posted on Nov, 24 2007 @ 10:15 PM
Here is the deal. My fiance recently bought an electric scooter. It looks something like a cross between a toy and maybe something serious. She
rode it up and down the street and I got to hand it to her, the thing actually works well. You simply plug it in overnight and it is good for short
commutes. She intends to ride it back and forth to work, a 1.8 mile jaunt.
Now I was against this in the beginning, because I did not want to see her waste her money on some piece of junk, but now I can see that it might work
out. The problem is our state law excludes any electric scooters from street use unless they are titled and registered, with the exception of
personal mobility devices. Okay fine. I pulled up the ORC (Ohio Revised Code) and the definition of a personal mobility device apart from what is
considered an electric motor scooter is this:
(TT) “Electric personal assistive mobility device” means a self-balancing two non-tandem wheeled device that is designed to transport only one
person, has an electric propulsion system of an average of seven hundred fifty watts, and when ridden on a paved level surface by an operator who
weighs one hundred seventy pounds has a maximum speed of less than twenty miles per hour.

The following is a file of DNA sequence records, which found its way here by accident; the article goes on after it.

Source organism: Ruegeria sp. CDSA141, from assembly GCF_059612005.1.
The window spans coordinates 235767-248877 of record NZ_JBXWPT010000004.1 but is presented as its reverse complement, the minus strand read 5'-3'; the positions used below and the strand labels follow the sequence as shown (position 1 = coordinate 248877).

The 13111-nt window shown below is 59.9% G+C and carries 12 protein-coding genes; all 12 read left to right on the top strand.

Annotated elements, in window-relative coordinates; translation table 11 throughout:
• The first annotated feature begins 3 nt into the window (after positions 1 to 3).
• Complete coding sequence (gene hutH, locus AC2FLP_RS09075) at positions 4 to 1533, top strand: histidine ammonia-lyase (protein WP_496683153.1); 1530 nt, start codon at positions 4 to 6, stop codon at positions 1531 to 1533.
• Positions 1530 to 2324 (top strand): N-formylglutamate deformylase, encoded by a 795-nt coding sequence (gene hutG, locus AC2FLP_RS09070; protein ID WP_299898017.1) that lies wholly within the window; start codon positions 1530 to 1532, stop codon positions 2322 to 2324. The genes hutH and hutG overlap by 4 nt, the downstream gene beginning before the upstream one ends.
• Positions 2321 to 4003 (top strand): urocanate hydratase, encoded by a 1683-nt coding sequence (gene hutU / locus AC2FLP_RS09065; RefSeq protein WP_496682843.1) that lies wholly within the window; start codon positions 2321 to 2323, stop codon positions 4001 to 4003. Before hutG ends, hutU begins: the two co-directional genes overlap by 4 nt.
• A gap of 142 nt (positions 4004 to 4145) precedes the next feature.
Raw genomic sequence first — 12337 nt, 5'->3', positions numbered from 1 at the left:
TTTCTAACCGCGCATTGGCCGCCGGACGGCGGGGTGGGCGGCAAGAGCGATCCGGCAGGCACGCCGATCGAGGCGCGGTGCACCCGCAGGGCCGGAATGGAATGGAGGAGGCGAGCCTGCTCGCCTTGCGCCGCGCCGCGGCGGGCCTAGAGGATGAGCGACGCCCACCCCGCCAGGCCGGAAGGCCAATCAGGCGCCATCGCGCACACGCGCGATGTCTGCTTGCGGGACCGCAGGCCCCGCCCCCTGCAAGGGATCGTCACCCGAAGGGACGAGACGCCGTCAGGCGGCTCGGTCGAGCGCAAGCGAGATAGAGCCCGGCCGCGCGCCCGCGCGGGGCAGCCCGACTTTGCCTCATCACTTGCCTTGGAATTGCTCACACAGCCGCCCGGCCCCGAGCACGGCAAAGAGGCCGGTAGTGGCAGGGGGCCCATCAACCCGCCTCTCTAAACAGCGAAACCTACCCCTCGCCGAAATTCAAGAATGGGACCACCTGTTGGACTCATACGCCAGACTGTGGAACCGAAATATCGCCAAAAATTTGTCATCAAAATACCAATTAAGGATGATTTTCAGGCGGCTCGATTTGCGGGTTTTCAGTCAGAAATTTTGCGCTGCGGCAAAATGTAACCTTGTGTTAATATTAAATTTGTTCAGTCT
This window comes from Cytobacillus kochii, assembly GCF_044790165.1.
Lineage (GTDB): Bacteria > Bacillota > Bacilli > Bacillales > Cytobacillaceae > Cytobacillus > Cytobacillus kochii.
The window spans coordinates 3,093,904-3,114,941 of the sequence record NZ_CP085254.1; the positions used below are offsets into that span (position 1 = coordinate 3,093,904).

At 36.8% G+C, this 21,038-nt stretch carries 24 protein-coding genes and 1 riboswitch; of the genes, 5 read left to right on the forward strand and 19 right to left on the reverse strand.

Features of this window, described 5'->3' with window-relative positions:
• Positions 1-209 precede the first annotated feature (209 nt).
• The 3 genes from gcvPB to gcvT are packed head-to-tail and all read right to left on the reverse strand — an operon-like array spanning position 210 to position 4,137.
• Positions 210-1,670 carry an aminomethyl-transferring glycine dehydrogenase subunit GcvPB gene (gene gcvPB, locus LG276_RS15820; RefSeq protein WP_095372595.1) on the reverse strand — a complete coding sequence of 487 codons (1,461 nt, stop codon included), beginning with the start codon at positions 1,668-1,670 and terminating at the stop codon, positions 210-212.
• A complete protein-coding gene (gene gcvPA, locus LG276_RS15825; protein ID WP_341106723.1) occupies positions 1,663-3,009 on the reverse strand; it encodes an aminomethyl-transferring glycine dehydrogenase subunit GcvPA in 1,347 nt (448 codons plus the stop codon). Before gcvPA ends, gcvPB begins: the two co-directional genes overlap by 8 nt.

Now what I see as the loophole is this; I can attach these $17 retractable training wheels I saw at Wal-Mart and then this electric scooter now
becomes a personal assistive mobility device.
Here's how. The first clause of this law is that it be self-balancing. Any object with 3 or more points of contact with the ground will be self
balancing in a static condition. Secondly, with additional wheels, the scooter no longer can be defined as exclusively a tandem two-wheeled vehicle.
Also, an average power of 750 watts does not state what the set of data the average is taking into account - this sentence is too vague. Finally, I
can limit the current to the motor to assure it will comply with the speed requirement.
Other than this, it has all the functioning safety components required for street operation.
I do not see the reason that something like this needs to be titled, tagged, and insured, just as a bicycle does not need any of this.
Do you think my arguments would win a case if she were cited for riding an electric motor scooter on the street if I made this case that it was a
personal mobility device?
[edit on 24-11-2007 by ben91069]